Video content has become a priority for most social media platforms. Instagram released Instagram reels—a new way to create short-form videos, and TikTok's video-only platform continues to grow exponentially. TikTok reached 755 million users in 2022, and further growth is anticipated. With the rise of video-focused platforms, more brands should use video to show their products and offerings. Shoppable videos enhance the customer experience, allowing customers to contextualize products by viewing them in action. You can tag products on Instagram reels and direct customers to your product page. Provide clickable calls to action throughout the video, prompting online shoppers to purchase your product.
Micro-influencers grow audience reach
Influencer marketing is still on the rise and is an essential tool for brands. Micro-influencers are critical to growing audience reach, and if you're a small business, they're a cost-effective way to market your products. A micro-influencer with less than 10K followers on Instagram may charge $195 per sponsored post, but an influencer with more than 10K followers may cost you more than $1,200 per sponsored post. Unlike well-known influencers that may cost brands a hefty budget, micro-influencers tend to collaborate with brands at an affordable price.
Generally, micro-influencers have a specific following, so choose a micro-influencer in a niche within your industry and ensure their followers are similar to your target audience. Find a micro-influencer that creates personable content, has loyal followers, and has a high engagement to increase conversions and build customer awareness about your product.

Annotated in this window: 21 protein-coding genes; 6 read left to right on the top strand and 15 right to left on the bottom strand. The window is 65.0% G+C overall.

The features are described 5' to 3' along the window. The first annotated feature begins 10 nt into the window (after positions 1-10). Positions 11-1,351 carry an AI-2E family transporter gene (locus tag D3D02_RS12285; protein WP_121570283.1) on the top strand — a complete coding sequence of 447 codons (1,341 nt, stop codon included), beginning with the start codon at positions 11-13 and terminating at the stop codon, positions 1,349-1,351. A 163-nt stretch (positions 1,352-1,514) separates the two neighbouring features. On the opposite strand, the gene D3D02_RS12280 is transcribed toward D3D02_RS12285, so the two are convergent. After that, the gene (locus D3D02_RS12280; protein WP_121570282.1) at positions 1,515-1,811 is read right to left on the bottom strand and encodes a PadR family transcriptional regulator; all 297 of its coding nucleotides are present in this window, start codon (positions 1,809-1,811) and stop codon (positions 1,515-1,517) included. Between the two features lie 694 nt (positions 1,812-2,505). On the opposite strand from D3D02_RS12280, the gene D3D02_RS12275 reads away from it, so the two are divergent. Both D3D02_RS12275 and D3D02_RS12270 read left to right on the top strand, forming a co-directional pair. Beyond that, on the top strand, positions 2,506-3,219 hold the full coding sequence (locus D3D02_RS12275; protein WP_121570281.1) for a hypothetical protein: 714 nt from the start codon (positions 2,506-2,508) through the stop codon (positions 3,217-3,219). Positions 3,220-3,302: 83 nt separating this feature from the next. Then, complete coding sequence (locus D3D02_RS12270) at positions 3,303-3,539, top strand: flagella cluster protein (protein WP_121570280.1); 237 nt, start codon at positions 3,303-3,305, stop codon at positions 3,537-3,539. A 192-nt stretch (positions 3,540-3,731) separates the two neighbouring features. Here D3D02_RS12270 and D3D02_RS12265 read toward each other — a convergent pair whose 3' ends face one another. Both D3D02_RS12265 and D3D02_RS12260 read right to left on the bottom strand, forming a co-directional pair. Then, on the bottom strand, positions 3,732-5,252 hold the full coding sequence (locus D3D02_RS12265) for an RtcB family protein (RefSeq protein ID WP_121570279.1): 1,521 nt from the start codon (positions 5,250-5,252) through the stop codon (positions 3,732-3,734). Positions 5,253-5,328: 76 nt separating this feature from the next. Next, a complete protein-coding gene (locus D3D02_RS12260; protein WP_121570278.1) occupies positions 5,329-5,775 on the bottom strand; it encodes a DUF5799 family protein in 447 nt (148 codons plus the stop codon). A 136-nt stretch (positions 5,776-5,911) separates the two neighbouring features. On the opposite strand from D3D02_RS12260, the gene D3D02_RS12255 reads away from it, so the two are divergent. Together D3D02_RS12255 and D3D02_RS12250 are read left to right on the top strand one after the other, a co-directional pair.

UGC promotes authenticity and builds trust
UGC—user-generated content—are images, videos, testimonials, or any brand-specific content posted by your users on social platforms. Let's say a customer purchases a new phone and films an unboxing video on YouTube or takes a photo in their new suit and posts it on Instagram—this is considered UGC. UGC offers a more authentic way for potential buyers to interact with your products.
Traditional ads may appear unauthentic and "salesy," leading customers to dismiss the ads or continue scrolling. However, UGC offers a way for buyers to engage with your products without feeling advertised. When customers post UGC, shoppers have the social proof needed before purchasing. When customers post your products, potential buyers see products on people similar to them, building trustworthiness and influencing them to purchase. If you implement UGC in your social marketing strategy, use branded hashtags to find customers and spread brand awareness.
Social commerce market statistics
Social commerce is gaining rapid momentum, which is no surprise as social media becomes more integrated into our daily lives. Here are some statistics about the relatively new shopping experience that's changing economies around the world.
- $992 billion: global social commerce is estimated to rake in $992 billion in 2022
- 4.62 billion users: social media users, equivalent to over 58% of the world's total population
- 2 hours per day: on average, social media users spend 2 hours and 27 minutes a day on social media
Examples of social commerce success
There’s no one-fit-all approach to social commerce, because there’s plenty of effective social marketing strategies brands should utilize to have the most customer reach. But, if you're still figuring out where to start to grow a successful social commerce business, we’ve highlighted some examples from brands taking advantage of social commerce. Any combination of these social media strategies should propel your organization forward and maximize results.